By the time you read this, we may have a new speaker of the House because, for Republicans and all Americans, there’s a real need to get back to the key issues confronting the country. But even before the speakership fight, Republicans were facing a tough battle for the House next year. The chaos, resulting from the ousting of former Speaker Kevin McCarthy, R-Calif., couldn’t have been more ill-advised.
After two weeks of very public internal battles, as of Tuesday afternoon, Republicans are still struggling to elect a new speaker. This fight, however, is not new. Over the past 30 years, four of the last five Republican speakers — Newt Gingrich, John A. Boehner, Paul D. Ryan and now McCarthy — stepped down under pressure from their own party, each for different reasons. The end result has been too many internal fights, some over policy and some personal, that have undermined party continuity and cohesion.
One can only hope that cooler heads prevail when it comes to a new speaker’s tenure because Congress is facing some very tough challenges: a looming continuing resolution battle only a month away, not to mention the pressures of two major wars impacting America’s national security. And whoever becomes speaker will have to fire up a leadership staff quickly to address these challenges — no small feat under the best of circumstances.
Then there’s next year’s election. Despite voters’ clear preference for the GOP on almost every top issue, starting with the economy and inflation, the 2024 election is shaping up to be a difficult environment for Republicans.
Redistricting losses have already put House Republicans’ majority at risk when a switch of only five seats gives Hakeem Jeffries the speaker’s gavel. Republicans are likely to lose a House seat in Alabama, the result of another unnecessary intraparty fight.
Another seat in South Carolina is in jeopardy, although the U.S. Supreme Court seemed to lean toward the Republican side during oral arguments. A seat in Louisiana is also under caution, but Republican Jeff Landry’s outright win in the state’s all-party primary is a positive sign going into 2024.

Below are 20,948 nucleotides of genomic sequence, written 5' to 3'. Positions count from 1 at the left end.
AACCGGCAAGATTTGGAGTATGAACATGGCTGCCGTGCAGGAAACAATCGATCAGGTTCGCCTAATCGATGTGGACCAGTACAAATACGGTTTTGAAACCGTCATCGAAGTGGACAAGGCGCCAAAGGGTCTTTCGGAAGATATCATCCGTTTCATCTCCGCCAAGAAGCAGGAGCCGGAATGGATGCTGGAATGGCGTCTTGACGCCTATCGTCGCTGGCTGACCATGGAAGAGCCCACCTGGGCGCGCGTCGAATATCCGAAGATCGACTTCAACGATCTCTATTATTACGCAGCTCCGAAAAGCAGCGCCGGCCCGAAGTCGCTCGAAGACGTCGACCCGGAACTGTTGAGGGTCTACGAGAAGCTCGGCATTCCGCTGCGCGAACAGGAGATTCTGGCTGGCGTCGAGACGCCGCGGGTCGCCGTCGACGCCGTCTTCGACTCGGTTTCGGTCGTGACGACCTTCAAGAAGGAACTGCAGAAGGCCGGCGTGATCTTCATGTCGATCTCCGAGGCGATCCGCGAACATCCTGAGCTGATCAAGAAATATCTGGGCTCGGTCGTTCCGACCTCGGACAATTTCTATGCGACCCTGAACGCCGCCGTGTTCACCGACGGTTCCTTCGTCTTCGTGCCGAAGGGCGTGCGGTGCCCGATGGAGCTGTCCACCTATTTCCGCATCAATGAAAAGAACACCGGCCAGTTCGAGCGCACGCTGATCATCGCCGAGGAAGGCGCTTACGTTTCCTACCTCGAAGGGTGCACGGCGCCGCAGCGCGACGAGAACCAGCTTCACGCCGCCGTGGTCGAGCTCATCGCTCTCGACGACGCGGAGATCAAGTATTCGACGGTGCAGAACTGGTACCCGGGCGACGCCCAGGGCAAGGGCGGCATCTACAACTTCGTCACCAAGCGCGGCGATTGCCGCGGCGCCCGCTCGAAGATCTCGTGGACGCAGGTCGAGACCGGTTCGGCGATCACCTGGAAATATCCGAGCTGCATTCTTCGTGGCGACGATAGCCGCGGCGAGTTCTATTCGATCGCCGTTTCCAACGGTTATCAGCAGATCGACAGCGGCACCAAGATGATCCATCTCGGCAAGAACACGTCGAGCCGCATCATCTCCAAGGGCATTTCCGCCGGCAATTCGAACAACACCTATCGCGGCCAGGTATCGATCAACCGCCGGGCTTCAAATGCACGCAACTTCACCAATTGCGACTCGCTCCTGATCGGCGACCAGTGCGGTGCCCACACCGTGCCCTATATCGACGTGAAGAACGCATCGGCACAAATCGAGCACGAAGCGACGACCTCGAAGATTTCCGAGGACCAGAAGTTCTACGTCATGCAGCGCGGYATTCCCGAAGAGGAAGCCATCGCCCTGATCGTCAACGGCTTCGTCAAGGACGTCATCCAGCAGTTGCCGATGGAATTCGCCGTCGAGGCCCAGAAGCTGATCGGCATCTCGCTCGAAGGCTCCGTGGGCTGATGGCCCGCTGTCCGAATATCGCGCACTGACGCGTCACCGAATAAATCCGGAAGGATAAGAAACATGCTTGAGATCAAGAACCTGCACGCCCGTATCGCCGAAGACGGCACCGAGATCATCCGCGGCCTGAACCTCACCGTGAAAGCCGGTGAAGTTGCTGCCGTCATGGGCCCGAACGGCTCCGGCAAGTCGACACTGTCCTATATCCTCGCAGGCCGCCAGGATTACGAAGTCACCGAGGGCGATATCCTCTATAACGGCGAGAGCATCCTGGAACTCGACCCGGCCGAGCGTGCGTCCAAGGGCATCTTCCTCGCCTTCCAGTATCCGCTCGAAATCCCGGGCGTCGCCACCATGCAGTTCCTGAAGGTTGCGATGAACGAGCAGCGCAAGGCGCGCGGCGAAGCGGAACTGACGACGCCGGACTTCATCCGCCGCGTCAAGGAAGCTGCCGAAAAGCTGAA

The possibility of a new court-ordered New York map could mean the loss of up to four seats, depending on how partisan the lines are drawn. With a number of court cases pending, redistricting alone could mean a loss of two to six seats for Republicans.
Then there are the 18 Republican members, caught in the current chaos, sitting in districts that President Joe Biden won in 2020. Given former President Donald Trump’s negatives, especially with independents, he’s not likely to have the electoral coattails to bring in marginal, mostly moderate seats. On the other side, only five Democrats are in districts carried by Trump.
But Republicans have one big advantage going into 2024. The top issue, far and away, is the economy, with inflation as a major sub issue. On the plus side, Republicans have a significant advantage on handling voters’ major economic issue concerns, leading Democrats by 14 points on the economy (51 percent to 37 percent) and by 15 points on inflation (50 percent to 35 percent) in the latest “Winning the Issues” survey.